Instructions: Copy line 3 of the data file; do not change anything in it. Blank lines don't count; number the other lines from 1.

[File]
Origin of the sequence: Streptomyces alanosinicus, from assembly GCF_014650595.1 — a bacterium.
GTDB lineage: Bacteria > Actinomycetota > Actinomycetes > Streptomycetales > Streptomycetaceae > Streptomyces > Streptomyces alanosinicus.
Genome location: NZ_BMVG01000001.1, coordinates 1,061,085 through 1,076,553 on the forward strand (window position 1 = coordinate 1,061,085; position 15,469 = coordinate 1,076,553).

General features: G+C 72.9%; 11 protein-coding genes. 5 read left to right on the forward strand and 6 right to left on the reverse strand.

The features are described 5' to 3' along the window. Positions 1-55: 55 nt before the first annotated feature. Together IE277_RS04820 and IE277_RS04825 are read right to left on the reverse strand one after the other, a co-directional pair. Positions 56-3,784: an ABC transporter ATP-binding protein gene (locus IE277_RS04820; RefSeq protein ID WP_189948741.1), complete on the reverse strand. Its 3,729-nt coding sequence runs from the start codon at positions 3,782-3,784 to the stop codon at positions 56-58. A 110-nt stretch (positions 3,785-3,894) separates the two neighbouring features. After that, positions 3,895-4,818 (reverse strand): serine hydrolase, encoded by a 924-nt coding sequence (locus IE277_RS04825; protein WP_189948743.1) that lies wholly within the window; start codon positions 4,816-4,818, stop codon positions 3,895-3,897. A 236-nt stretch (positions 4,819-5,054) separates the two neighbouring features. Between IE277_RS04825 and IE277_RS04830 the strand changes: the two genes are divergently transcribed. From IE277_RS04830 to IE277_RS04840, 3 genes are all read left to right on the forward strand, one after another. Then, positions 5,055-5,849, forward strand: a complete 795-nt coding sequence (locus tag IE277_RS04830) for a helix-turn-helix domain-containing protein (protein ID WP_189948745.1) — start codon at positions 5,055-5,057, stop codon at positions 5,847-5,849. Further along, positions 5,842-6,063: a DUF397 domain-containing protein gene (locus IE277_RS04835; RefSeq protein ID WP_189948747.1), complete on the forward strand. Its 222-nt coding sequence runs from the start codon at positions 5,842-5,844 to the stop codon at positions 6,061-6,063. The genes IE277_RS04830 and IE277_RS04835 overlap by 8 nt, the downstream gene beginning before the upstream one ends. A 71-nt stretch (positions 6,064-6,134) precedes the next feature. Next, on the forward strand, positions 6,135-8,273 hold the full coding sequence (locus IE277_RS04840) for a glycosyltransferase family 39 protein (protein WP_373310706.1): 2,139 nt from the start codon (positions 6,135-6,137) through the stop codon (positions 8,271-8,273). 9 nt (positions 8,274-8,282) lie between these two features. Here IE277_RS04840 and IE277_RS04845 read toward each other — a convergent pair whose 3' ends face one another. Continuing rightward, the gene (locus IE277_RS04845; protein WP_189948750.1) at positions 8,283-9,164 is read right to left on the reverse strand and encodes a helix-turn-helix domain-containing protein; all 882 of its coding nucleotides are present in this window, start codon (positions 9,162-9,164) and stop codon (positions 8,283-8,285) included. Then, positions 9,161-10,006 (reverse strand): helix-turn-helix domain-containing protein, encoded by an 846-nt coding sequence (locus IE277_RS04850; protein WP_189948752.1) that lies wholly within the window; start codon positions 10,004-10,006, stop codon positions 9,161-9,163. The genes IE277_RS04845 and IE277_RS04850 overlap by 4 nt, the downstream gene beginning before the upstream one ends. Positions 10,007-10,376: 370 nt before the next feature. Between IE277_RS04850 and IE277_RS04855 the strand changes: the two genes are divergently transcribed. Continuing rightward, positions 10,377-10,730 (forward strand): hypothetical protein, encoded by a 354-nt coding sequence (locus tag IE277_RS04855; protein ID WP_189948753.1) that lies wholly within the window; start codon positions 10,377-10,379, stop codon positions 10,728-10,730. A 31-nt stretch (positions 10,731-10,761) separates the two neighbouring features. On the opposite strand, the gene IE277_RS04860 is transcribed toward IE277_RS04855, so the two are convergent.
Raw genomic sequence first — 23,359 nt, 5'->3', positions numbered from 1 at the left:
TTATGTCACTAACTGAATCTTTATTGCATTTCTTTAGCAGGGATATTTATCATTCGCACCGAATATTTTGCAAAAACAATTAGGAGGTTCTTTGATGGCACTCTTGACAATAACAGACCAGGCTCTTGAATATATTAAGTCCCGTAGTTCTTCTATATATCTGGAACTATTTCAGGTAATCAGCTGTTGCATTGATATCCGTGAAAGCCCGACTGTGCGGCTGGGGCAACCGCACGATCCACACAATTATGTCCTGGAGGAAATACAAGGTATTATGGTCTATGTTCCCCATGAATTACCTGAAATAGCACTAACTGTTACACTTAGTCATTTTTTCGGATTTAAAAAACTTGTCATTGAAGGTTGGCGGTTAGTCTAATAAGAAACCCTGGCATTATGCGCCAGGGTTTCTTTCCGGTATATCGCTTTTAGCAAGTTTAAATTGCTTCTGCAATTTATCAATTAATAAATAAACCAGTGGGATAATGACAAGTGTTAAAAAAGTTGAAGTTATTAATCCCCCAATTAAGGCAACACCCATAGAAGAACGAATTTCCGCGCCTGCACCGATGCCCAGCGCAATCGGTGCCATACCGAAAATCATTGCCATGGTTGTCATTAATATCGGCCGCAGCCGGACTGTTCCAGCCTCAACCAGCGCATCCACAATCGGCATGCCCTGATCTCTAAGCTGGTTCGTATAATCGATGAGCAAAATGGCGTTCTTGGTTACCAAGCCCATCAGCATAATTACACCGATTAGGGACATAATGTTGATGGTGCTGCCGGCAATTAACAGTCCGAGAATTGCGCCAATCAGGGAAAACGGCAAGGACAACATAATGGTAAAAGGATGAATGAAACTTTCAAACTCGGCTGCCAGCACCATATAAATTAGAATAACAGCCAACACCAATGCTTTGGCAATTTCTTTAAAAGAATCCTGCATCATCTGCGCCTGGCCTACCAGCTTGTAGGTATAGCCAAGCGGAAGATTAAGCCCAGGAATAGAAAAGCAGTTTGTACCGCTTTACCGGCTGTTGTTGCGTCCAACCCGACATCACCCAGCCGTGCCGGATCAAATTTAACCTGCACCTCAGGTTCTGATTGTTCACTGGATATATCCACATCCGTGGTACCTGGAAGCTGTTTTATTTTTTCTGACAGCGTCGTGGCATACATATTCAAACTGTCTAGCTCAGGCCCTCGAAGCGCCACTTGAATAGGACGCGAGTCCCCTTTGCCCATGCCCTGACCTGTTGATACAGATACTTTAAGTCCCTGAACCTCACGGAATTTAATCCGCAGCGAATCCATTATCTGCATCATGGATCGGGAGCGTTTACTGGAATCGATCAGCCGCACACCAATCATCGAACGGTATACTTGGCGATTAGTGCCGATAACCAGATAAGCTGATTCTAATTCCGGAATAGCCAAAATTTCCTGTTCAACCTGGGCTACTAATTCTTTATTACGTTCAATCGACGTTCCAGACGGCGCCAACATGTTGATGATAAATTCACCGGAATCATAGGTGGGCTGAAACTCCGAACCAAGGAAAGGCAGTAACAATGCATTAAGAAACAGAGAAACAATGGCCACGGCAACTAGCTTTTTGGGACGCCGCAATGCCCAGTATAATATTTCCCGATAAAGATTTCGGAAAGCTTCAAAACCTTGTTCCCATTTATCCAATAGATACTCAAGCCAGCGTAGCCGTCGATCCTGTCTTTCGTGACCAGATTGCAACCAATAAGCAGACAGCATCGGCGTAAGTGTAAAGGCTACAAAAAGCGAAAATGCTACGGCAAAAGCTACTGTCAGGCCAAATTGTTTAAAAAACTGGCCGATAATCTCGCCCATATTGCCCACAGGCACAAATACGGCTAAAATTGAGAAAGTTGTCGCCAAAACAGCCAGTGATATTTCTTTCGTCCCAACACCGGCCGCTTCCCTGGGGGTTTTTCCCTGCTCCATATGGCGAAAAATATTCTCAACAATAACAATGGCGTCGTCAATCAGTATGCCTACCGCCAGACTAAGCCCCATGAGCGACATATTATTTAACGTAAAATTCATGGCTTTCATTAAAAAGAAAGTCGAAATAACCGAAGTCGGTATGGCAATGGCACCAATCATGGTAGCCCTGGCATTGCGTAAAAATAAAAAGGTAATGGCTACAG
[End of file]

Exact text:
Genome location: NZ_BMVG01000001.1, coordinates 1,061,085 through 1,076,553 on the forward strand (window position 1 = coordinate 1,061,085; position 15,469 = coordinate 1,076,553).